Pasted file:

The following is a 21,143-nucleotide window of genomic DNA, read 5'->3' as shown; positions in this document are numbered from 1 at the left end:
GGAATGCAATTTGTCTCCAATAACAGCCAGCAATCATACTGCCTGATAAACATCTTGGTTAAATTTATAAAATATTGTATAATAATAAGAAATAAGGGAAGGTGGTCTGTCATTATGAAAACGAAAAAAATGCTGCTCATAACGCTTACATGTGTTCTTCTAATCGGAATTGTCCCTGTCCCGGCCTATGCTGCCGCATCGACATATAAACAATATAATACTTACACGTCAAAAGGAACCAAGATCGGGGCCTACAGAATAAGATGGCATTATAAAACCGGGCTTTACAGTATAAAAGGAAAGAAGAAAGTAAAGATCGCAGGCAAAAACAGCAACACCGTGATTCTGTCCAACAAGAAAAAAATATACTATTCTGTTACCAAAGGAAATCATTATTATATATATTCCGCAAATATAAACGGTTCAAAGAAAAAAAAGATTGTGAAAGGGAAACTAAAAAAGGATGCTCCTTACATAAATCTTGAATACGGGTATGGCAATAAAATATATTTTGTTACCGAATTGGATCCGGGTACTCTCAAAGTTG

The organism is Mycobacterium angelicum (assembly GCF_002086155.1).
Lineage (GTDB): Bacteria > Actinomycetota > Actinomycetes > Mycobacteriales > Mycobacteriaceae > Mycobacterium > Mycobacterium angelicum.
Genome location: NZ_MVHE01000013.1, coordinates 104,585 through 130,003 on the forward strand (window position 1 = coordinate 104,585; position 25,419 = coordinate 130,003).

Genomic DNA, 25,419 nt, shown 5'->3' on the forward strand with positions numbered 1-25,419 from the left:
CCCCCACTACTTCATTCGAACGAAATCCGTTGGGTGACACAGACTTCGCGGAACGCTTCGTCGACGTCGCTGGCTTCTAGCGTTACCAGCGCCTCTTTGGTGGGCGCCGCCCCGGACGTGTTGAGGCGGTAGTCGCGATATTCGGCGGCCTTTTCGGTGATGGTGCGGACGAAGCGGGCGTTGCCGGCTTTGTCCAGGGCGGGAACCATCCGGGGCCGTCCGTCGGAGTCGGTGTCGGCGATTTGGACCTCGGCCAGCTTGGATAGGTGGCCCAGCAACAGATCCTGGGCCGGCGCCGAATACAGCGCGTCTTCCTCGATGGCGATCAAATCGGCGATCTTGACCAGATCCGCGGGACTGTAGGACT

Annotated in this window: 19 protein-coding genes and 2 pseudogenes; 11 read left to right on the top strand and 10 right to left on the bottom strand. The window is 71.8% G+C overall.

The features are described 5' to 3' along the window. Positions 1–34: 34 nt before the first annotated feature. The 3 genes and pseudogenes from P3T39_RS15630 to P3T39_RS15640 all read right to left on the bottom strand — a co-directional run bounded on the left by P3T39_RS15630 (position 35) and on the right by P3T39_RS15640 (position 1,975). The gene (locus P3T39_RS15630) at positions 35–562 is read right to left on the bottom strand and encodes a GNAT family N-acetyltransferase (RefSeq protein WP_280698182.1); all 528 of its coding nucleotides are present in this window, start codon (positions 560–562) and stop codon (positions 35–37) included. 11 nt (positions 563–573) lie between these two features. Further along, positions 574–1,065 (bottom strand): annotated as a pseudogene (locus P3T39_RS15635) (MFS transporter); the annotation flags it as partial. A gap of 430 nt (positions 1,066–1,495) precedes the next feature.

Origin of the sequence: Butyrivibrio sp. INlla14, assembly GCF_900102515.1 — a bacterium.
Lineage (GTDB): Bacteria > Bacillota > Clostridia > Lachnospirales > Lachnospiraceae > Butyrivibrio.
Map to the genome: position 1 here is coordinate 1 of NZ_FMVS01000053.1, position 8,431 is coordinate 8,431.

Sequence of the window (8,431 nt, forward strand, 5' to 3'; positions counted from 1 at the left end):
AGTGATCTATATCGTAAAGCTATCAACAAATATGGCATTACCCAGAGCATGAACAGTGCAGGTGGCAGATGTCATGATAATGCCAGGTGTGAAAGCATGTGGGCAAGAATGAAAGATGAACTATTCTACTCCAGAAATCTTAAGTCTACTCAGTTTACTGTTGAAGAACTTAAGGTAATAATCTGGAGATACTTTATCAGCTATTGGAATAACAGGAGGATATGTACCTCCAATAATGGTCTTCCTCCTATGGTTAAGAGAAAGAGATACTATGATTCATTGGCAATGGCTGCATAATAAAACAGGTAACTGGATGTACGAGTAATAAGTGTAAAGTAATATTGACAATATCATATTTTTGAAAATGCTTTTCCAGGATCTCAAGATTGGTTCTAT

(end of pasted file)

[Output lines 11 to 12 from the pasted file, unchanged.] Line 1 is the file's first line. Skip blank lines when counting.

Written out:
Lineage (GTDB): Bacteria > Bacillota > Clostridia > Lachnospirales > Lachnospiraceae > Butyrivibrio.
Map to the genome: position 1 here is coordinate 1 of NZ_FMVS01000053.1, position 8,431 is coordinate 8,431.